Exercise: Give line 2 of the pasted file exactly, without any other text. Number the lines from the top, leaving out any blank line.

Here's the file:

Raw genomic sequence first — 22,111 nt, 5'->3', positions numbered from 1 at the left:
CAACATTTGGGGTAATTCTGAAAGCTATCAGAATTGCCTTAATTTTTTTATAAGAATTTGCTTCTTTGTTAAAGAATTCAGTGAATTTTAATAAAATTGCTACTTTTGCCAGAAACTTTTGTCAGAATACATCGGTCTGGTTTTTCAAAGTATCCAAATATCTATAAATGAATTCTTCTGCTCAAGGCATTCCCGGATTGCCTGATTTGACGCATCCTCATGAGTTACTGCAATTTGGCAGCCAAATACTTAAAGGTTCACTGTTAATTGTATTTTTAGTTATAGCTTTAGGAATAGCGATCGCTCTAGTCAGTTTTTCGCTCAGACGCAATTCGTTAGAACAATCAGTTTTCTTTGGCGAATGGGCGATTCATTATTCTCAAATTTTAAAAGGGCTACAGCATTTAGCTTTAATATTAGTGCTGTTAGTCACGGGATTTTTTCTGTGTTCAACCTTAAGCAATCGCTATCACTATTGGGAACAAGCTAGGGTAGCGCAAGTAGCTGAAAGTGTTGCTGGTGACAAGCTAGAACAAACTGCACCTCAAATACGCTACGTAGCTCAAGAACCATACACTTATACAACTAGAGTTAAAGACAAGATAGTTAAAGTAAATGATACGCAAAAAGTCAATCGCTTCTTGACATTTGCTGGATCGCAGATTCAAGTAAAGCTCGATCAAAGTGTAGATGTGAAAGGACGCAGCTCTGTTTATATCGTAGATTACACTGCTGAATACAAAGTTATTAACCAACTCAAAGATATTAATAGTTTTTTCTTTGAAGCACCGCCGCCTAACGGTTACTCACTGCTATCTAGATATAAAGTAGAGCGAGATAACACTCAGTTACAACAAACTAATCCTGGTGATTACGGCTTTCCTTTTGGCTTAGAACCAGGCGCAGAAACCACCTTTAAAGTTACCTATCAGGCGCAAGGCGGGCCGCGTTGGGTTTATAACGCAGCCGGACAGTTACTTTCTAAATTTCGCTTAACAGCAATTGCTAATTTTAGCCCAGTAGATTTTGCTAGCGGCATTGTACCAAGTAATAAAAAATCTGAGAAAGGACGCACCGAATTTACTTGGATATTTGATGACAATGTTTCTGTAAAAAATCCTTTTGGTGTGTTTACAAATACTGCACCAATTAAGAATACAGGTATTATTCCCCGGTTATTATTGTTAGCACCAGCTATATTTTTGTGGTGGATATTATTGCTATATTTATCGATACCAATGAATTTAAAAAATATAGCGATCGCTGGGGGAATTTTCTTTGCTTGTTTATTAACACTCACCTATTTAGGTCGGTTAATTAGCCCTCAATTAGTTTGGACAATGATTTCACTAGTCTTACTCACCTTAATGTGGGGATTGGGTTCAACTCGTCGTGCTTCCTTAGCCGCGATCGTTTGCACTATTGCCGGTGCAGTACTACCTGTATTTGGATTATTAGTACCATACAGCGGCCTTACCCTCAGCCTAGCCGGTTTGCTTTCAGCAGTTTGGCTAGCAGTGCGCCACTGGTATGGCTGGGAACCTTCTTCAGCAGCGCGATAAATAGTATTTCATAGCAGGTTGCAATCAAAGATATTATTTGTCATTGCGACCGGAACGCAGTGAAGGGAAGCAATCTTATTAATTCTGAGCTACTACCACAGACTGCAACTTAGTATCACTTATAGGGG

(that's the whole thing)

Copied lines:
CAACATTTGGGGTAATTCTGAAAGCTATCAGAATTGCCTTAATTTTTTTATAAGAATTTGCTTCTTTGTTAAAGAATTCAGTGAATTTTAATAAAATTGCTACTTTTGCCAGAAACTTTTGTCAGAATACATCGGTCTGGTTTTTCAAAGTATCCAAATATCTATAAATGAATTCTTCTGCTCAAGGCATTCCCGGATTGCCTGATTTGACGCATCCTCATGAGTTACTGCAATTTGGCAGCCAAATACTTAAAGGTTCACTGTTAATTGTATTTTTAGTTATAGCTTTAGGAATAGCGATCGCTCTAGTCAGTTTTTCGCTCAGACGCAATTCGTTAGAACAATCAGTTTTCTTTGGCGAATGGGCGATTCATTATTCTCAAATTTTAAAAGGGCTACAGCATTTAGCTTTAATATTAGTGCTGTTAGTCACGGGATTTTTTCTGTGTTCAACCTTAAGCAATCGCTATCACTATTGGGAACAAGCTAGGGTAGCGCAAGTAGCTGAAAGTGTTGCTGGTGACAAGCTAGAACAAACTGCACCTCAAATACGCTACGTAGCTCAAGAACCATACACTTATACAACTAGAGTTAAAGACAAGATAGTTAAAGTAAATGATACGCAAAAAGTCAATCGCTTCTTGACATTTGCTGGATCGCAGATTCAAGTAAAGCTCGATCAAAGTGTAGATGTGAAAGGACGCAGCTCTGTTTATATCGTAGATTACACTGCTGAATACAAAGTTATTAACCAACTCAAAGATATTAATAGTTTTTTCTTTGAAGCACCGCCGCCTAACGGTTACTCACTGCTATCTAGATATAAAGTAGAGCGAGATAACACTCAGTTACAACAAACTAATCCTGGTGATTACGGCTTTCCTTTTGGCTTAGAACCAGGCGCAGAAACCACCTTTAAAGTTACCTATCAGGCGCAAGGCGGGCCGCGTTGGGTTTATAACGCAGCCGGACAGTTACTTTCTAAATTTCGCTTAACAGCAATTGCTAATTTTAGCCCAGTAGATTTTGCTAGCGGCATTGTACCAAGTAATAAAAAATCTGAGAAAGGACGCACCGAATTTACTTGGATATTTGATGACAATGTTTCTGTAAAAAATCCTTTTGGTGTGTTTACAAATACTGCACCAATTAAGAATACAGGTATTATTCCCCGGTTATTATTGTTAGCACCAGCTATATTTTTGTGGTGGATATTATTGCTATATTTATCGATACCAATGAATTTAAAAAATATAGCGATCGCTGGGGGAATTTTCTTTGCTTGTTTATTAACACTCACCTATTTAGGTCGGTTAATTAGCCCTCAATTAGTTTGGACAATGATTTCACTAGTCTTACTCACCTTAATGTGGGGATTGGGTTCAACTCGTCGTGCTTCCTTAGCCGCGATCGTTTGCACTATTGCCGGTGCAGTACTACCTGTATTTGGATTATTAGTACCATACAGCGGCCTTACCCTCAGCCTAGCCGGTTTGCTTTCAGCAGTTTGGCTAGCAGTGCGCCACTGGTATGGCTGGGAACCTTCTTCAGCAGCGCGATAAATAGTATTTCATAGCAGGTTGCAATCAAAGATATTATTTGTCATTGCGACCGGAACGCAGTGAAGGGAAGCAATCTTATTAATTCTGAGCTACTACCACAGACTGCAACTTAGTATCACTTATAGGGG